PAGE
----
Throughout the series, Jacques tightly interweaves conflicts between the peace-loving mice who at Redwall Abbey and some outside menace. Pushed into taking up arms to defend their fortress, some of the mice stay behind, while others of their number venture out into the violent wood on a quest critical to the outcome at home. At the end of each chapter, Jacques dangles readers off one cliff only to woo them with the alternate set of characters in the opening of the next.
Here’s an interesting pairing from Chapters 9 and 10 of the third book in the series, Mattimeo:
The toasts flew fast and thick. Laughter, song, good food, sufficient drink and friendly company were making it a feast to remember.
Then Slagar the Cruel knocked upon the door of Redwall Abbey.
* * *
Slagar turned to the group at the cart. They had been watching him banging fruitlessly upon the main gate.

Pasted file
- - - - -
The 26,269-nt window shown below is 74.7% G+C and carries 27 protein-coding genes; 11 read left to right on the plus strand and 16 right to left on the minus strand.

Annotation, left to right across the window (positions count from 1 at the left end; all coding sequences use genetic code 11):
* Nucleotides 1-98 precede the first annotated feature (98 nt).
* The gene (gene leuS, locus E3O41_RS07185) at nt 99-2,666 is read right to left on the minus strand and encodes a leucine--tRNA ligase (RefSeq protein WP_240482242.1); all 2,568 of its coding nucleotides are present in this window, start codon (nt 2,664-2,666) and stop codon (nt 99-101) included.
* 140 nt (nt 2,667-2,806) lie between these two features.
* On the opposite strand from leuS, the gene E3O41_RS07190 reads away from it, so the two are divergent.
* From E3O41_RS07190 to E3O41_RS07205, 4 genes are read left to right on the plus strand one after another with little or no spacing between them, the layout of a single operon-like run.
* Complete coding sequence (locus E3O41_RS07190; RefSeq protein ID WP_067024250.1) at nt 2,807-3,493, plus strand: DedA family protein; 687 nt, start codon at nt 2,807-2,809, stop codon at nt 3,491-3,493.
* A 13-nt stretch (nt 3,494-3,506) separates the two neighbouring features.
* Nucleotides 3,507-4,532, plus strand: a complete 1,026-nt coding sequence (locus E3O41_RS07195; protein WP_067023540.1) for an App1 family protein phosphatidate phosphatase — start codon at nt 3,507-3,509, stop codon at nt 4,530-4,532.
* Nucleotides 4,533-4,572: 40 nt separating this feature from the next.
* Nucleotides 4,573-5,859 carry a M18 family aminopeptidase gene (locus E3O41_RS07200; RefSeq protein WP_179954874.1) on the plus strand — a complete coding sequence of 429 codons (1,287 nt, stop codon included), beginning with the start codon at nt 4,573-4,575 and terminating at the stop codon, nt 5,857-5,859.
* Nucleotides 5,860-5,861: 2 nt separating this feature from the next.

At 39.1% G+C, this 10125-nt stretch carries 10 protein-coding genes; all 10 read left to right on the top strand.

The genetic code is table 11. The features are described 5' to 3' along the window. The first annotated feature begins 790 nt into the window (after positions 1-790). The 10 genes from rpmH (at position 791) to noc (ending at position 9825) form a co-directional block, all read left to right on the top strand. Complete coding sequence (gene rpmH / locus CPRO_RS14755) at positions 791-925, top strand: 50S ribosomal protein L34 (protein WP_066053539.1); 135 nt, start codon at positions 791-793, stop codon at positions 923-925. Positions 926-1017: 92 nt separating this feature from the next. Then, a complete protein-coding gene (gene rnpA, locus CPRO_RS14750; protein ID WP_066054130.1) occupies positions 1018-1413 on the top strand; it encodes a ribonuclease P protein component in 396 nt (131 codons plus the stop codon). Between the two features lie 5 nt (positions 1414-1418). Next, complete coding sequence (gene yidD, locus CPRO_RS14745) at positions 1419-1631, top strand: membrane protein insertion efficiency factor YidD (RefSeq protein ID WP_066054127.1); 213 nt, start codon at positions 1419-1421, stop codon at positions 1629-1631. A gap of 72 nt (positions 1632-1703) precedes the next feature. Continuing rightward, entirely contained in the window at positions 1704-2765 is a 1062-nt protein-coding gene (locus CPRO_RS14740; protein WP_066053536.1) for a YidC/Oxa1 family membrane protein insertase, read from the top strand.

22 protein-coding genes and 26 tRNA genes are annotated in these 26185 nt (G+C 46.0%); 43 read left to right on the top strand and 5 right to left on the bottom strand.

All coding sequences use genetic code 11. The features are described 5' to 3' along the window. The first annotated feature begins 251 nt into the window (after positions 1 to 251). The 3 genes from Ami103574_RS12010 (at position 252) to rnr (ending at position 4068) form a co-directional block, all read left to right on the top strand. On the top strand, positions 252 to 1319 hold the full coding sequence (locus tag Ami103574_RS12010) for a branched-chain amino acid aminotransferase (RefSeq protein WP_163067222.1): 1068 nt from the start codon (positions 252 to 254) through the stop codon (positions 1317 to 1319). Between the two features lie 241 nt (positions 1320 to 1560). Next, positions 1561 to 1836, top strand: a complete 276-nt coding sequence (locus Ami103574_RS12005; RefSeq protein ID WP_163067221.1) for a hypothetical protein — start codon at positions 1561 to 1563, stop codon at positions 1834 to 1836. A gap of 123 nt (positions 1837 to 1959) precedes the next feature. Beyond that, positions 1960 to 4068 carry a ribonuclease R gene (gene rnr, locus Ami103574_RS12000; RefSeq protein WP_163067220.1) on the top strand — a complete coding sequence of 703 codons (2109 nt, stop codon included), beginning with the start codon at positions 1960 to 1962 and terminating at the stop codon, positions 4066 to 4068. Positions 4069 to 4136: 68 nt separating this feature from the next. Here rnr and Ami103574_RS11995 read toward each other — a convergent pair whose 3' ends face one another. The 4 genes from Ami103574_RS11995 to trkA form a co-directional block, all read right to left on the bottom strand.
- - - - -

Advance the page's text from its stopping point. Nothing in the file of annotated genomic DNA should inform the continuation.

“They’ll never hear you, Chief,” Wartclaw ventured. “We’ll have to think of some other way to distract them.”
Note how Jacques extended the drama. We expect Slagar the Cruel to burst thought the Abbey doors and attack; instead, his knocking is rendered useless, raising a new question of how he and his group will get the mice to open the gate.
If you have been paying little attention to chaptering, try some of these techniques to extend story tension across the chapter break. All readers must sleep, but that doesn’t mean we want it to be easy for them to leave the story. And if at long last they simply must insert a bookmark, the question you’ve raised will make them eager to return.
A chapter need not end on a literal cliffhanger in order to beg continued reader interest. Have you ever thought about sustaining psychological tension over a chapter break? Inspire us with chapter end/beginning pairings from your own work, or books you’ve read.